Yellow Asphalt
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Director Danny Verete's Yellow Asphalt is an anthology of three unrelated stories -- Black Spot, Here is Not There, and Red Roots, respectively. Though the characters and situations in each film are remarkably different (one chronicles the aftermath of a hit-and-run, another concerns an unhappy marriage within a tribal community, and the last follows a woman in a blatantly abusive relationship), the central plots always revolve around the clash of modern Israeli life with ancient nomadic traditions. Yellow Asphalt, unique for its sympathy toward the oppression of Middle Eastern women, took… More
Rotten Tomatoes Score: 100%

Critic Reviews from Rotten Tomatoes

"Powerful, lingering."
‑ Loren King, Boston Globe
"Vereté has a whip-smart sense of narrative bluffs."
‑ Michael Atkinson, Village Voice
"Brilliantly written and well-acted, Yellow Asphalt is an uncompromising film."
‑ Maria Garcia, Film Journal International
"Together writer-director Danny Verete's three tales comprise a powerful and reasonably fulfilling gestalt."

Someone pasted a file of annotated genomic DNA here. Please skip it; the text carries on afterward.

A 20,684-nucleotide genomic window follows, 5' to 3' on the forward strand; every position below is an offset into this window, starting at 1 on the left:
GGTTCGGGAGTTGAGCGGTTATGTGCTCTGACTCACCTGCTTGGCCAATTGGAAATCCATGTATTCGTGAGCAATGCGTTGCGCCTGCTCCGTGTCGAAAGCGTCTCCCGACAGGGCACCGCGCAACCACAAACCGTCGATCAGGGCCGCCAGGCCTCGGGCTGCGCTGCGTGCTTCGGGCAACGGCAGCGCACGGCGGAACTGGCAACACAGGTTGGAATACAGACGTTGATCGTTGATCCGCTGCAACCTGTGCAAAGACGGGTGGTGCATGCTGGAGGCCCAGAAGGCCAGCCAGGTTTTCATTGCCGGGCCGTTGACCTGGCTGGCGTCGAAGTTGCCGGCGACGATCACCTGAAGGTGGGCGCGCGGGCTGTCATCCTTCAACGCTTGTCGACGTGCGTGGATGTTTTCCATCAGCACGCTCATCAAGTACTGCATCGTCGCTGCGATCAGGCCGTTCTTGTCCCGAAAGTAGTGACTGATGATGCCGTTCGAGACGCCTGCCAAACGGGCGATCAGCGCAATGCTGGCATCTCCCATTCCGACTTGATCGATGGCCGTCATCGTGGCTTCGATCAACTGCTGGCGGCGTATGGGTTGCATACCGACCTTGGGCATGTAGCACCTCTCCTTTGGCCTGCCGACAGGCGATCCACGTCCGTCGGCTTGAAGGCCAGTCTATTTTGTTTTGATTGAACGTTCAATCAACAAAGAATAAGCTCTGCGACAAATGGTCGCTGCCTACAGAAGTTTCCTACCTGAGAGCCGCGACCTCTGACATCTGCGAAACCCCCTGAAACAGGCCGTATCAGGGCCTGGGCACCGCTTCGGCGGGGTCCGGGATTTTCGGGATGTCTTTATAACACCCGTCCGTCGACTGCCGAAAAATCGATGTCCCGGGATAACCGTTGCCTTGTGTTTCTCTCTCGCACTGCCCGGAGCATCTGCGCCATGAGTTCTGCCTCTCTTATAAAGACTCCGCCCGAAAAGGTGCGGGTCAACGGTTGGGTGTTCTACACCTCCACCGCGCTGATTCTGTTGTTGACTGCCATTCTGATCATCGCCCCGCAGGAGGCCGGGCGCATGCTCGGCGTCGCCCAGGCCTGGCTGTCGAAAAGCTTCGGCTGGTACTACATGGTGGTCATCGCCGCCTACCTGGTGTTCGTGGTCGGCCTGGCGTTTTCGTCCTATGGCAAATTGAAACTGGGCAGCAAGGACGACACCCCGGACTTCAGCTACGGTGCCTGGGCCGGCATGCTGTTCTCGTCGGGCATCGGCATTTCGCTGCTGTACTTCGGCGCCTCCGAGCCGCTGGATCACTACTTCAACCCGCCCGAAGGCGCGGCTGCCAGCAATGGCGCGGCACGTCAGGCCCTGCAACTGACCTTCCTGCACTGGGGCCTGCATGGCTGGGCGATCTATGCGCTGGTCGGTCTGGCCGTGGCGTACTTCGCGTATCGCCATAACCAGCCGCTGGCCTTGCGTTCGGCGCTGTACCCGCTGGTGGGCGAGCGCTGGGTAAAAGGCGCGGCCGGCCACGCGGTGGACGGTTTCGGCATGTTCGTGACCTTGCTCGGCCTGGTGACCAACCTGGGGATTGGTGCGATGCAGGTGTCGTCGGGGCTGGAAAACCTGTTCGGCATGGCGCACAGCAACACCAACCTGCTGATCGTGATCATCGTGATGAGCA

‑ Keith H. Brown, Eye for Film
"The passions aroused by the discord between old and new cultures are set against the strange, stark beauty of the Mideast desert, so lovingly and perceptively filmed that you can almost taste the desiccated air."
‑ Megan Turner, New York Post
"A sobering, impartial look at the human condition."
‑ Dennis Schwartz, Ozus' World Movie Reviews
"Director Dan Verete uses his camera as the metaphoric needle, and his cast in each segment as his thread, to form a sweeping tapestry of mis-explanation and contention."
‑ Jon Lap, Apollo Guide
"The inhospitability of the land emphasizes the spare precision of the narratives and helps to give them an atavistic power, as if they were tales that had been handed down since the beginning of time."
‑ A.O. Scott, New York Times
"a budget affair that exposes the generally sad existence of the Bedouins while providing a precious twinkle of insight into their lives."
‑ Christopher Null,
"These three films form a remarkably cohesive whole, both visually and thematically, through their consistently sensitive and often exciting treatment of an ignored people."
‑ Ken Fox, TV Guide's Movie Guide
More reviews for Yellow Asphalt on Rotten Tomatoes